The receptacle 10, as shown, is a foldable bag, is made of conventional strong but inexpensive and hence disposable material, the material preferably being water resistant and if desired, may be similar to that used in paper the drawstring adjacent each other.
grocery bags or may be plastic coated paper, possibly with a double layer, or may be material such as conventionally used in bagging flour, cement, or other conventional materials, or even fabric, which may be readily folded, so long as the materials are sufliciently inexpensive, that they may be disposed of when used as a disposable rubbish or waste bag, to be disposed of along with the waste or rubbish contents thereof.
The bag 10 is somewhat similar to a regular paper grocery bag in shape except that the rectangular bottom is preferably square rather than merely rectangular, although it may well be rectangular without being square, if desired. The bag 10 includes four rectangular vertical sides, 14, 16, 18 and 20, having a rectangular and preferably square bottom 22 and an open end 24. The perimeter at the top end of each vertical side 14, 16, 18 and 20 is folded over as at 23 and suitably secured to its side as by glue or the like and provides a loop 24 open at each end as at 26 and 28. One purpose of the loops 24 is to receive a drawstring 30 extending therethrough, with the ends of The ends of the drawstring 34 extend through an opening 32 provided in one of the loops, although obviously the opening 32 may be omitted and the ends of the drawstring 30 may extend to and be available from any two adjacent loop ends 26 and 28. t
The bag 16 may be folded in a manner similar to a conventional paper grocery bag, with two opposite sides, such as 18 and 20, each having a midline crease 34, being creased inwardly from the top end to a point 36 where it becomes an outwardly extending creased line 38 with the point 36 connected by two other inwardly extending creased lines 40 and 42 extending from the point 36 to adjacent bottom corners 44 and 46 of the bag it The opposite vertical side 20 is similarly creased. In the conventional grocery bag, the bottom is usually folded flat along one of the sides 14 or 16 by providing an outwardly folding creased line on the point 36 parallel to the bottom edge with the ends of both creased lines connected by inwardly folded crease line on one side 14 or 16, and this invention may be readily used with such construction. As here shown, however, a mid crease line 48 is provided in the bag bottom side 22 permitting the bottom side 22 to be folded in between the two opposite sides 14 and 16. The bottom of the bag may be left fiat as in the conventional grocery bag or maybe folded as here disclosed. Either style is equally applicable to thisinvention.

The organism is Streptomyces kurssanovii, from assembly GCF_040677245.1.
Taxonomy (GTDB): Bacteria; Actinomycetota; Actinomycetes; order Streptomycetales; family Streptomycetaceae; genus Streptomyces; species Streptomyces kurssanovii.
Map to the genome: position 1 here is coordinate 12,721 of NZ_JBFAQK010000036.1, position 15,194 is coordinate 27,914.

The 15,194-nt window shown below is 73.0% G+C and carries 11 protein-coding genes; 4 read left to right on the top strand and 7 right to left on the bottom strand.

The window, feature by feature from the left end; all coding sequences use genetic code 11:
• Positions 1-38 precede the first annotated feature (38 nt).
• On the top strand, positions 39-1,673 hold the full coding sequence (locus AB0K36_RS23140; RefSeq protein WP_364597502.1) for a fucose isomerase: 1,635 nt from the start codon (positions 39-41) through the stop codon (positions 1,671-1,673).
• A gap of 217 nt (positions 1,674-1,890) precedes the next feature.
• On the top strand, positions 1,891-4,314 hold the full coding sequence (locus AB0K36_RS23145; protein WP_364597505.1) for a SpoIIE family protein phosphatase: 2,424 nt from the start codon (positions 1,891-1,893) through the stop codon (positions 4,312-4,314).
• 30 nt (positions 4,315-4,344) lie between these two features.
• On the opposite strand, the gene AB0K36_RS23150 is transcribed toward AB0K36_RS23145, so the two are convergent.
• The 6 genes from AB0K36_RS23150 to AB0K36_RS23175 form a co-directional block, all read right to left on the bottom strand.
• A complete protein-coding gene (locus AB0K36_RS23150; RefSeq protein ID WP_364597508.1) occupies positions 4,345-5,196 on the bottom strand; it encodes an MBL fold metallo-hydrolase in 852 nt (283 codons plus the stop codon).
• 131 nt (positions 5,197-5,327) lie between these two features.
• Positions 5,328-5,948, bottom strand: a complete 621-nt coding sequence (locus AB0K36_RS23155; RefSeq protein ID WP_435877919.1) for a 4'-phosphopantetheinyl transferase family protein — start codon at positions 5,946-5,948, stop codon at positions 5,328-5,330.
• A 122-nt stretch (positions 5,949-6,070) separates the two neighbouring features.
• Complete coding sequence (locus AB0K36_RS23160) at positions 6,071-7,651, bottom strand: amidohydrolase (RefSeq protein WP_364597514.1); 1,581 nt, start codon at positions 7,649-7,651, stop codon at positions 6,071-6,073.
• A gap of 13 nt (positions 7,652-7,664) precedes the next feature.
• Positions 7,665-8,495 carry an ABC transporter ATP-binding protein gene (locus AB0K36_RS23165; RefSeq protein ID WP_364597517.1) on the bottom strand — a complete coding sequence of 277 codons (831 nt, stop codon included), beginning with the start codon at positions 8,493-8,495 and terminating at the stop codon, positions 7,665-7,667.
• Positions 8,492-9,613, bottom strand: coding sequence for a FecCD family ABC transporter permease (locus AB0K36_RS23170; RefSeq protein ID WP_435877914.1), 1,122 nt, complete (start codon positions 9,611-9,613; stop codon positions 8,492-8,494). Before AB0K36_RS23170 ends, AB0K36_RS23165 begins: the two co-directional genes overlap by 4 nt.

Secured to the bottom side 22 of the bag 10, preferably or approximately at a mid point 50 is a pull tab 52 having its end 54 extending a substantial distance beyond one edge of the bag bottom side 22. In a small size of the bag of this invention, the pull tab 54 may be held by one end while the top of the bag 10 is pulled upwardly by the other end thereby opening the bag. In a large size of the bag of this invention, particularly when it is intended to be ultimately used as a rubbish or waste disposal bag, the pull tab 54 is used as a step-on tab, that is the bag will be placed with its bottom end on the floor, one foot is stepped on the pull tab 54 and by pulling the top of the bag, the bag automatically opens. When the large bag is open, it is used in combination with the bracket 12 for holding the bag open while it is being filled. The essential parts of the bracket 12 are the two parallel arms 56 and 58 arranged to be mounted on any vertical surface and spaced apart a distance equal to the width of the open bag and when used with a large bag, at a distance just above a floor or other supporting surface 6t} equal to the height of the open bag.